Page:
Covid-19: M'sian-born immunologist in Australia in race to develop vaccine

Prof Suresh Mahalingam

PETALING JAYA: A Malaysian-born immunologist is leading a team of researchers from an Australian university who are working to develop a vaccine for Covid-19.

Prof Suresh Mahalingam, 51, who is with Griffith University, said the vaccine would be “live-attenuated” and therefore expected to be highly effective as it would provide a strong cellular and antibody immune responses against the virus.

“It will mimic the infection of the real virus but cannot cause disease.

"And what’s really fantastic about this vaccine is that it can induce all arms of the immune response, ” he said.

Prof Suresh, who was born in Kuala Lumpur but grew up in Bandar Pusat Jengka, has been in Australia for 26 years.

He said the other benefits of a live-attenuated vaccine was a proven record for economical large-scale manufacturing and a well-known regulatory approval pathway.

At present, they are at the pre-clinical stage (cell culture and animal testing) and are aiming to complete this within the next few months.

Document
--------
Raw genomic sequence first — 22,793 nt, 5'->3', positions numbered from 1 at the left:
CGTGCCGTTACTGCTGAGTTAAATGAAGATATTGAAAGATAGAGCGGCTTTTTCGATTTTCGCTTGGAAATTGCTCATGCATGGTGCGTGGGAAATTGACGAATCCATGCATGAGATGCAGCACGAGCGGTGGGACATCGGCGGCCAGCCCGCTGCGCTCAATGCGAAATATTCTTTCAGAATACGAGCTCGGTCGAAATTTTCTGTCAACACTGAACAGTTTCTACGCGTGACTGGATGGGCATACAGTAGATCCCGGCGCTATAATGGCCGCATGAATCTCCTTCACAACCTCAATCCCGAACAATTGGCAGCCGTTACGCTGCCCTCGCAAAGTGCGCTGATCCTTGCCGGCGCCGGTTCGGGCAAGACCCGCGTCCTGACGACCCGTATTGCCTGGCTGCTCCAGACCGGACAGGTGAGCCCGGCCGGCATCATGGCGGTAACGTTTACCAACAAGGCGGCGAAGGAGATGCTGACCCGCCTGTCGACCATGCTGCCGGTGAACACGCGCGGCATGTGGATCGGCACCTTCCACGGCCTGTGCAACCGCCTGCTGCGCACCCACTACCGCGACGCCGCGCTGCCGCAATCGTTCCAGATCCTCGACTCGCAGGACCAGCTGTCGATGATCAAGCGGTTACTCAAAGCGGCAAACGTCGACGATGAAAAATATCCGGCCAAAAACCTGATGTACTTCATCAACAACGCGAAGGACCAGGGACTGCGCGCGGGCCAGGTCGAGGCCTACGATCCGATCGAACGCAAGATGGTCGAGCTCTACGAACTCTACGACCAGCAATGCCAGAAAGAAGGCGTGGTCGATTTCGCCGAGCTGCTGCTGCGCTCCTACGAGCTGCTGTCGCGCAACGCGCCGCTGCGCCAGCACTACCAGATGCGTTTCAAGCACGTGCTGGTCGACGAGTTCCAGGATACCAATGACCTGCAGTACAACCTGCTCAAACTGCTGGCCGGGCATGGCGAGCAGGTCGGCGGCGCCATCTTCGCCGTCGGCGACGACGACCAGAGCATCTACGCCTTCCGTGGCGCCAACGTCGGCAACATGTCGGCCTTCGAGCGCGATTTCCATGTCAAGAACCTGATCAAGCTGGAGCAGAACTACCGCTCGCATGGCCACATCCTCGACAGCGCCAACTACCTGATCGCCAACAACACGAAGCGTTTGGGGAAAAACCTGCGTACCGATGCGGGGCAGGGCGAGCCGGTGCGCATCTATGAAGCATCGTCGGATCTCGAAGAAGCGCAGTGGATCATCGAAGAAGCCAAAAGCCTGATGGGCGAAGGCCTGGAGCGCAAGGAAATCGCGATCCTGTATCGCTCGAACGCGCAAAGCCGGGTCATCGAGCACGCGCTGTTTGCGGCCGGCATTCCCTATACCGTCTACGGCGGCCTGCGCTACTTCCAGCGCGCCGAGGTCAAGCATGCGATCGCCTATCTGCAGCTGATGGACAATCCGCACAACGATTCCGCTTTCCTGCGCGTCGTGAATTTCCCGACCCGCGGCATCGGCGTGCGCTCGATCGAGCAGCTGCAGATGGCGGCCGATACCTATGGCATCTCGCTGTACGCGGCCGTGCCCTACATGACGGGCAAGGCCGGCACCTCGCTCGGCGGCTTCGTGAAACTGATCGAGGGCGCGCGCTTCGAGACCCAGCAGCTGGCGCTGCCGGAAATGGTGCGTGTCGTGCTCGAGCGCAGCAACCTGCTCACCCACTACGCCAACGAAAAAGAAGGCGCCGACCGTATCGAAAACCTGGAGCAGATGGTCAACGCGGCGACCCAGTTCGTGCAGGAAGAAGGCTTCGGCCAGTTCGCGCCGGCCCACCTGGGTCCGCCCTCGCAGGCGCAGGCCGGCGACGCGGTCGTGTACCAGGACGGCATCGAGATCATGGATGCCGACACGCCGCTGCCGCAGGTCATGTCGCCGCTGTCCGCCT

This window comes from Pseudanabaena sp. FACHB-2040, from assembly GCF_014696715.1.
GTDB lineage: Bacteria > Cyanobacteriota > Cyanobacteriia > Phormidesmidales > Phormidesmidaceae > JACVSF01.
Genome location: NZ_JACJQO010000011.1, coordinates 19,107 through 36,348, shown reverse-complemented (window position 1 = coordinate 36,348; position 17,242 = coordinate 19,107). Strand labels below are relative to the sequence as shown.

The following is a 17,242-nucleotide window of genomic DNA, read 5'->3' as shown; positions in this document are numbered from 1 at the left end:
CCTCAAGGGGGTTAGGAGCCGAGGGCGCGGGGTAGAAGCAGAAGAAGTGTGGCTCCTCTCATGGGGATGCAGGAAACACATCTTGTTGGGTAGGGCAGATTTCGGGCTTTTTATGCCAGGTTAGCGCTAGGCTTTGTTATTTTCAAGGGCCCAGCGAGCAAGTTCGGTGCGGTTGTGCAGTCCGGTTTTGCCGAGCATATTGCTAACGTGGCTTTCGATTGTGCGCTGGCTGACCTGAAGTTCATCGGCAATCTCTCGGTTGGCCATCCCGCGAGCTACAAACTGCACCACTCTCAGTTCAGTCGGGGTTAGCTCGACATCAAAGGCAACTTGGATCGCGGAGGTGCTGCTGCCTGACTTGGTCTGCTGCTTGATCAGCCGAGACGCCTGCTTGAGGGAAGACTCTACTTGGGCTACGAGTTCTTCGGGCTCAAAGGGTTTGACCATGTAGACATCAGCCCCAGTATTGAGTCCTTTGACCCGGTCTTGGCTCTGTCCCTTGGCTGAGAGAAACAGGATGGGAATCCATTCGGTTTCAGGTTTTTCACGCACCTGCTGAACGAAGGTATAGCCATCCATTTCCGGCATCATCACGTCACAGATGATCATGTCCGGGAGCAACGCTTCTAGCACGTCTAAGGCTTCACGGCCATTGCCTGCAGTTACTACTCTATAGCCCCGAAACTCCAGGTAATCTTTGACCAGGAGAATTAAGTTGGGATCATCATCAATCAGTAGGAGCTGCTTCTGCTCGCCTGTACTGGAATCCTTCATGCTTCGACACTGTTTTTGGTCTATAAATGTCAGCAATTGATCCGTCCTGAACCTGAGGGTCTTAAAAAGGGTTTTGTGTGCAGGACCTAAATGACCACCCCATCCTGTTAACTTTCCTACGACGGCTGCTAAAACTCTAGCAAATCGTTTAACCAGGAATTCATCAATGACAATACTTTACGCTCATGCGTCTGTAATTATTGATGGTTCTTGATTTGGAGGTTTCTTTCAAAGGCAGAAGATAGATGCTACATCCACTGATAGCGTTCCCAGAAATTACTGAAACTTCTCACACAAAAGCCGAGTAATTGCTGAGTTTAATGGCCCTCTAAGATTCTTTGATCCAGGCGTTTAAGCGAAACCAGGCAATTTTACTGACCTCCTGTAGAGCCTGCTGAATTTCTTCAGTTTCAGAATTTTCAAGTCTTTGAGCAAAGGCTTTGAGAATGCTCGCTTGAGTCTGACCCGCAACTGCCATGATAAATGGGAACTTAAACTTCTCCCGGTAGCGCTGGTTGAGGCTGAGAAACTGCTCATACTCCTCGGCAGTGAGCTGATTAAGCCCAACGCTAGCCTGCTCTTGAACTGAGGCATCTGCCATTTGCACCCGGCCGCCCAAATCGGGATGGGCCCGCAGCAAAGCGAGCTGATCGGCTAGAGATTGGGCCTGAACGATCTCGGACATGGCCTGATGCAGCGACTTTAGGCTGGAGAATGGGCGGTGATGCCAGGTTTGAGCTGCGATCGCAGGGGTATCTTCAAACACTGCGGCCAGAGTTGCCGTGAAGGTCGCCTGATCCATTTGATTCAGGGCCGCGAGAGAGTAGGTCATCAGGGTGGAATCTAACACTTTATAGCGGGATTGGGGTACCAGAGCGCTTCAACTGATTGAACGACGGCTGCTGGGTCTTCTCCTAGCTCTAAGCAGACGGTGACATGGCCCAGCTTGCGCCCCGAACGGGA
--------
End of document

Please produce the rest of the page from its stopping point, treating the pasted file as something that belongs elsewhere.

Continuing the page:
“We hope to commence human trials as soon as possible.

"We expect, if approved, that this vaccine may reach the market sometime in late 2021, ” he said, adding that the team of 13 staff and students was working around the clock on the vaccine development.

They have signed an agreement with a international vaccine pharmaceutical company, Indian Immunologicals (IIL), to develop the vaccine.

Prof Suresh said the biggest challenge when developing a vaccine was trying to identify the best approach to take, such as a live-attenuated vaccine, killed vaccine or sub-unit protein expression vaccine.

“One method of vaccine production doesn't necessarily work for all types of diseases.

"It's important to consider the endpoint of a vaccine when embarking on such an endeavour. Many vaccines do not make it to final production due to the approach taken, ” he said.

Previously, his lab also developed and patented novel vaccines for chikungunya and Zika viruses.

He said these vaccines were being developed in collaboration with major international pharmaceutical companies, who were expected to submit the application for conducting clinical trials in due course.

“I am passionate about giving back to the scientific community and get enormous satisfaction from the scientific process of developing a vaccine for Covid-19, ” he said.

He added that the importance of vaccines and ensuring there was adequate vaccination within the population was probably the most important thing everyone could learn from the Covid-19 pandemic.

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